Why I Love Spam Complaints (And You Should, Too)

Okay, I don't actually love them. But I have learned to appreciate them for what they are: instruments in the democratization of modern marketing and perhaps the most authentic measurement of customer dissatisfaction we have.

Here's how I see spam complaints:

1. They democratize marketing: one subscriber, one vote.

No other marketing metric says "Get lost!" as clearly as the spam complaint.

Even the unsubscribe can mask a subscriber's other motives, such as changing an address, switching to one of your other lists or simply having a change of heart or situation rather than outright dissatisfaction.

Metrics like click-throughs and open rates don't measure dissatisfaction. If the open rate goes down, is it because subscribers choose not to open your messages? Or, are they reading your content in their clients' preview panes or with blocked images and thus blocking the open from being recorded?

The spam complaint also helps democratize marketing the same way voting works in a democracy: One subscriber, one spam complaint.

Individually, spam complaints measure subscriber dissatisfaction better than any other metric we have. If complaints spiral upwards every time you send a message, you are clearly doing something wrong. You have stepped outside the boundaries of your subscribers' expectations, and they are casting their votes to tell you that.

Viewed as a whole, complaints also become an exit poll revealing your general subscriber base discontent, the same way election-day exit polls can indicate which way the electorate is leaning.

2. They're potentially damaging but ultimately manageable.

Even the best email marketer can expect to generate them. Complaints are also a big negative, because behind each one is a dissatisfied subscriber and possible ex-customer. Also, too many spam complaints will damage your sender reputation, the No. 1 factor ISPs consider when deciding whether to pass your email through to the inbox, block it, or divert it to the junk folder.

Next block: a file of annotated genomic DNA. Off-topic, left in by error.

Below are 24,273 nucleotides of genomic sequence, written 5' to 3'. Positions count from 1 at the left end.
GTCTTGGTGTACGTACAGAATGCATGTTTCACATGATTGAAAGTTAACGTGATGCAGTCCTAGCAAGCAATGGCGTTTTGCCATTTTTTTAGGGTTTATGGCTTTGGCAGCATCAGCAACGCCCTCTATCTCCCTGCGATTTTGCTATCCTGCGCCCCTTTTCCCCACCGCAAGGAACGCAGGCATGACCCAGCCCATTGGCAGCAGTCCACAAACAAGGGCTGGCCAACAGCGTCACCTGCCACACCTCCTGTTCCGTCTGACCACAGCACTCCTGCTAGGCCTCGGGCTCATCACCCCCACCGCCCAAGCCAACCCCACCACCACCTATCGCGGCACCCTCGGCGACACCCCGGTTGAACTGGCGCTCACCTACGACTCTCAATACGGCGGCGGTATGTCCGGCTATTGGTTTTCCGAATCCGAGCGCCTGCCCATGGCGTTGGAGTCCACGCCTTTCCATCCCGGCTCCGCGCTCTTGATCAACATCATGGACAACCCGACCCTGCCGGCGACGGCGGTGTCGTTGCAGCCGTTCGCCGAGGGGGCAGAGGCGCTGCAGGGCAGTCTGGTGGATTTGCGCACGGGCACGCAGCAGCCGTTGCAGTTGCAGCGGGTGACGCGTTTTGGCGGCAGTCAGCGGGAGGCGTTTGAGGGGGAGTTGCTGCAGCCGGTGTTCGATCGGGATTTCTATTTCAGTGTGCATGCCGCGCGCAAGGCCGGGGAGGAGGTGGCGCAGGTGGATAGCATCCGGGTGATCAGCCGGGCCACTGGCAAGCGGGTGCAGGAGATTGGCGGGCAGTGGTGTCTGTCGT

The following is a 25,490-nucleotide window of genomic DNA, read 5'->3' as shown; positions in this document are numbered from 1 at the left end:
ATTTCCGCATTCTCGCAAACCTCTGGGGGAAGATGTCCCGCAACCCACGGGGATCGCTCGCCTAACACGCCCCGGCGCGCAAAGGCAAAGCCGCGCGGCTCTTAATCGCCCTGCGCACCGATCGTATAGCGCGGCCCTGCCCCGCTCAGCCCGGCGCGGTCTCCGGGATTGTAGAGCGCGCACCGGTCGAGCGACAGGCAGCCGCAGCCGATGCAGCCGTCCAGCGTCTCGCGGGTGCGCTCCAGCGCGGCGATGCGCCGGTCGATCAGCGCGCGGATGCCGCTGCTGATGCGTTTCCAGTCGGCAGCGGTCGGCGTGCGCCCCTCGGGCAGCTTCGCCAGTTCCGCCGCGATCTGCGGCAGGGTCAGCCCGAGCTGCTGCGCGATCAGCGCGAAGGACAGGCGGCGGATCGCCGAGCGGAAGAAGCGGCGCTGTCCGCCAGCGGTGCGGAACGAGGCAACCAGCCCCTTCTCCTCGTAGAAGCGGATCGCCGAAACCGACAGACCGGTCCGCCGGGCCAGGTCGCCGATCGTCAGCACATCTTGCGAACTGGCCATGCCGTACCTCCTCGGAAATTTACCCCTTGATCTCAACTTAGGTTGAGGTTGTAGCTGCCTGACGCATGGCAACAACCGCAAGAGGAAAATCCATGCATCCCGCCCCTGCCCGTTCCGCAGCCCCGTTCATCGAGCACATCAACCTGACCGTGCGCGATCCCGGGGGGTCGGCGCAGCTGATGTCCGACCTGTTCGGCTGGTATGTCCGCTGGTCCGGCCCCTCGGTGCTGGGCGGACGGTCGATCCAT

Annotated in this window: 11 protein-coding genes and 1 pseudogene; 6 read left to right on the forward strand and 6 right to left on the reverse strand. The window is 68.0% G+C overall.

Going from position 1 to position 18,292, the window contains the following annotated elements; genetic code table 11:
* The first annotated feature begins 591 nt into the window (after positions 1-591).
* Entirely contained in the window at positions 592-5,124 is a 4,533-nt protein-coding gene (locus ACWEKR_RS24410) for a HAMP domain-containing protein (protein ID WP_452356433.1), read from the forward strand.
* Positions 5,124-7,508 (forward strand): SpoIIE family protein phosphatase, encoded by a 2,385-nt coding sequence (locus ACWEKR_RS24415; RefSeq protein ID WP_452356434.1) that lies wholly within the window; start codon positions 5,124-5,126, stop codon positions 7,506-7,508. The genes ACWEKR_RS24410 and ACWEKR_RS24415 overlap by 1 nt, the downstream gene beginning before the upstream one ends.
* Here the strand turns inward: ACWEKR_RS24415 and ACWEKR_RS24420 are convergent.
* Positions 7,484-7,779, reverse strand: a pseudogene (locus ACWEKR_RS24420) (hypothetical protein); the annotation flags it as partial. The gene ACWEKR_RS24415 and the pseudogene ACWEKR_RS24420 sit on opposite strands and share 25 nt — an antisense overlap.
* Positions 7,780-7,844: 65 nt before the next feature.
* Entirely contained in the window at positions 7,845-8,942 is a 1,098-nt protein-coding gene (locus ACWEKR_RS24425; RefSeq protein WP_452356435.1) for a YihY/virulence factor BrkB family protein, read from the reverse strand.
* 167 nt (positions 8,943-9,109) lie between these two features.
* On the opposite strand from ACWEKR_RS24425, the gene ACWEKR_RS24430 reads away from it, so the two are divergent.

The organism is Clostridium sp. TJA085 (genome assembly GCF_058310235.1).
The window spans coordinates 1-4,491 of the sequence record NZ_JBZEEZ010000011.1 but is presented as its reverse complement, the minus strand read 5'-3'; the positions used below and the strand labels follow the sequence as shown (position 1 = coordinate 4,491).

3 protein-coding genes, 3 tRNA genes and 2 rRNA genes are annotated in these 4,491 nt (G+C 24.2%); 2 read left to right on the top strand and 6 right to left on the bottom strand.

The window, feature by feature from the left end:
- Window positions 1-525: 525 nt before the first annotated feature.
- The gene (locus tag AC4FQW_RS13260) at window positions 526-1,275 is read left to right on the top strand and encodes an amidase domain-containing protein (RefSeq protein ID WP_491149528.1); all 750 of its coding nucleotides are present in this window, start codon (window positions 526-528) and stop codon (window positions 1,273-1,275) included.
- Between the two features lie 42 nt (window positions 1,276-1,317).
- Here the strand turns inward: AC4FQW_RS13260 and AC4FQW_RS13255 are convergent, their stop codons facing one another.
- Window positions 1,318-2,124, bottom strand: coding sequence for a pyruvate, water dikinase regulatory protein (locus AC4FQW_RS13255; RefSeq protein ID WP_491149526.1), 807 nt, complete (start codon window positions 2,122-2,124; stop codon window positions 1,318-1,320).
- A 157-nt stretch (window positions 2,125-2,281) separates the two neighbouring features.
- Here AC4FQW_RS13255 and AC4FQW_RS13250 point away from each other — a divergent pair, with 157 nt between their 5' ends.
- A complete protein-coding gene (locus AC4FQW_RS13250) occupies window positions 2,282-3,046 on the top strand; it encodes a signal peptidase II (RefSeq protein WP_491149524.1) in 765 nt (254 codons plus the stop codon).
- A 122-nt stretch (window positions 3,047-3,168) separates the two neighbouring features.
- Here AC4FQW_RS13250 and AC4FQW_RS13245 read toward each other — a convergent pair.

You might think you're powerless to stop subscribers from hitting the spam button, but you have the tools to reduce the conditions that give rise to spam complaints. Just do the following:

  • Clarify your opt-in process and subscriber expectations; simplify your opt-out procedure.
  • Brand your messages in the inbox to make them instantly recognizable as permission, requested email.
  • Remove all spam-looking elements from your message copy, such as stuffing the entire message in a single large image.
  • Meet subscriber expectations for content, frequency, format, privacy and trustworthiness.
  • Make sure your unsubscribe link is easy to find, test the link and unsubscribe process to make sure they work, and clean out dead or nonresponding email addresses regularly from your mailing list.
  • Immediately remove spam complaint filers from your list.

    As the representative of a major ISP said during a recent industry conference call, "Don't send something that might get a spam report." Sounds so simple; yet I see marketers produce messages that blatantly ignore even this basic concept.

    The spam complaint is your proxy for your sender reputation with the ISPs. You have access to it through the ISP's feedback loops, and you have the tools to resolve them quickly and reduce them. Use them because the ISP will also use this data to determine whether or not to continue to deliver your messages!

    I learned about this democratic nature of spam complaints firsthand a few years ago, when we sent out a special note to subscribers of our monthly best-practices newsletter. We asked them to vote for our company in an annual "best-of" competition. That mailing generated about a dozen spam complaints, instead of the usual 0, 1 or 2.

    Clearly, we'd stepped outside the boundaries of our subscriber relationship; readers did not have the same relationship to the company as they did with the individual newsletter. And, if we annoyed 12 subscribers to the point of clicking the spam button, there surely were many more whom we irritated but did not act.

    The spam complaints measured that irritation more clearly than any other metric. It was a clear message and reminder to us about the nature of the relationship that our readers, most of whom were not clients, had with us. Although we didn't like hearing the message, we took it to heart.

    So, in turn, should you. Don't fear the spam complaint; instead, learn from it, act on it and use it to improve your email marketing program.



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